Energy based models (EBMs) are appealing due to their generality and simplicity in likelihood modeling, but have been traditionally difficult to train. We present techniques to scale MCMC based EBM training, on continuous neural networks, and show its success on the high-dimensional data domains of ImageNet32x32, ImageNet128x128, CIFAR-10, and robotic hand trajectories, achieving significantly better samples than other likelihood models and on par with contemporary GAN approaches, while covering all modes of the data. We highlight unique capabilities of implicit generation, such as energy compositionality and corrupt image reconstruction and completion. Finally, we show that EBMs generalize well and are able to achieve state-of-the-art out-of-distribution classification, exhibit adversarially robust classification, coherent long term predicted trajectory roll-outs, and generate zero-shot compositions of models.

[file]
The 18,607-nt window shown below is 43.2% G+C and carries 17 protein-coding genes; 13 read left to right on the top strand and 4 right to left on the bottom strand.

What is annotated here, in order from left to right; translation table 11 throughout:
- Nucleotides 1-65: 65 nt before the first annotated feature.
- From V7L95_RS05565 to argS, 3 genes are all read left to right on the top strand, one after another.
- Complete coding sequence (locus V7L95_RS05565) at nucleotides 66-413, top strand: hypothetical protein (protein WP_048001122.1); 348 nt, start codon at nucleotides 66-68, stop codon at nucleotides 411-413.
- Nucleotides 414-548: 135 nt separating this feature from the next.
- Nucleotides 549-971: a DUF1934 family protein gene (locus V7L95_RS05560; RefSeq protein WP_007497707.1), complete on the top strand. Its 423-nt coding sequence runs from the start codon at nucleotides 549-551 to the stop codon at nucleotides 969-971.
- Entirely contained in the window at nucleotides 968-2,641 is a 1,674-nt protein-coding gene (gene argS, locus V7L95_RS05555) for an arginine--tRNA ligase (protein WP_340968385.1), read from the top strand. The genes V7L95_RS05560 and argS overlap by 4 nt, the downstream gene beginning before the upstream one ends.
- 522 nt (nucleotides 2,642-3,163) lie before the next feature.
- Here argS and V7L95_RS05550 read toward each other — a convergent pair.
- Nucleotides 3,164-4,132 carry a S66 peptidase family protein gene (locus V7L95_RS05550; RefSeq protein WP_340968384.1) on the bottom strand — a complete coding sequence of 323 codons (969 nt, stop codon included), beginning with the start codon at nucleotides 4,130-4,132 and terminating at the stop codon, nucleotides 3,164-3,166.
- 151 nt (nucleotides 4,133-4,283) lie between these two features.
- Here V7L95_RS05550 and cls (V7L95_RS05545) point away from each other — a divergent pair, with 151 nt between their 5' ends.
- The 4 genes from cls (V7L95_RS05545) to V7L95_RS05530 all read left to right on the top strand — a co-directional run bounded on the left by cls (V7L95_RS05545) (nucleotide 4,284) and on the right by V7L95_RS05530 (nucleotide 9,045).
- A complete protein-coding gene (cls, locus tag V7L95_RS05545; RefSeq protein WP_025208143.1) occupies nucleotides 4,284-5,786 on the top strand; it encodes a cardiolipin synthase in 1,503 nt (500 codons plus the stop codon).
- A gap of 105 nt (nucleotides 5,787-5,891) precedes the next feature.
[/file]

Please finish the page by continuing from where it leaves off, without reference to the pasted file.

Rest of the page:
This study investigates the effects of Markov Chain Monte Carlo (MCMC) sampling in unsupervised Maximum Likelihood (ML) learning. Our attention is restricted to the family of unnormalized probability densities for which the negative log density (or energy function) is a ConvNet. In general, we find that many of the techniques used to stabilize training in previous studies can have the opposite effect. Stable ML learning with a ConvNet potential can be achieved with only a few hyper-parameters and no regularization. Using this minimal framework, we identify a variety of ML learning outcomes that depend on the implementation of MCMC sampling. On one hand, we show that it is easy to train an energy-based model which can sample realistic images with short-run Langevin. ML can be effective and stable even when MCMC samples have much higher energy than true steady-state samples throughout training. Based on this insight, we introduce an ML method with purely noise-initialized MCMC, high-quality short-run synthesis, and the same budget as ML with informative MCMC initialization such as CD or PCD. Unlike previous models, our model can obtain realistic high-diversity samples from a noise signal after training with no auxiliary networks. On the other hand, ConvNet potentials learned with highly non-convergent MCMC do not have a valid steady-state and cannot be considered approximate unnormalized densities of the training data because long-run MCMC samples differ greatly from observed images. We show that it is much harder to train a ConvNet potential to learn a steady-state over realistic images. To our knowledge, long-run MCMC samples of all previous models lose the realism of short-run samples. With correct tuning of Langevin noise, we train the first ConvNet potentials for which long-run and steady-state MCMC samples are realistic images.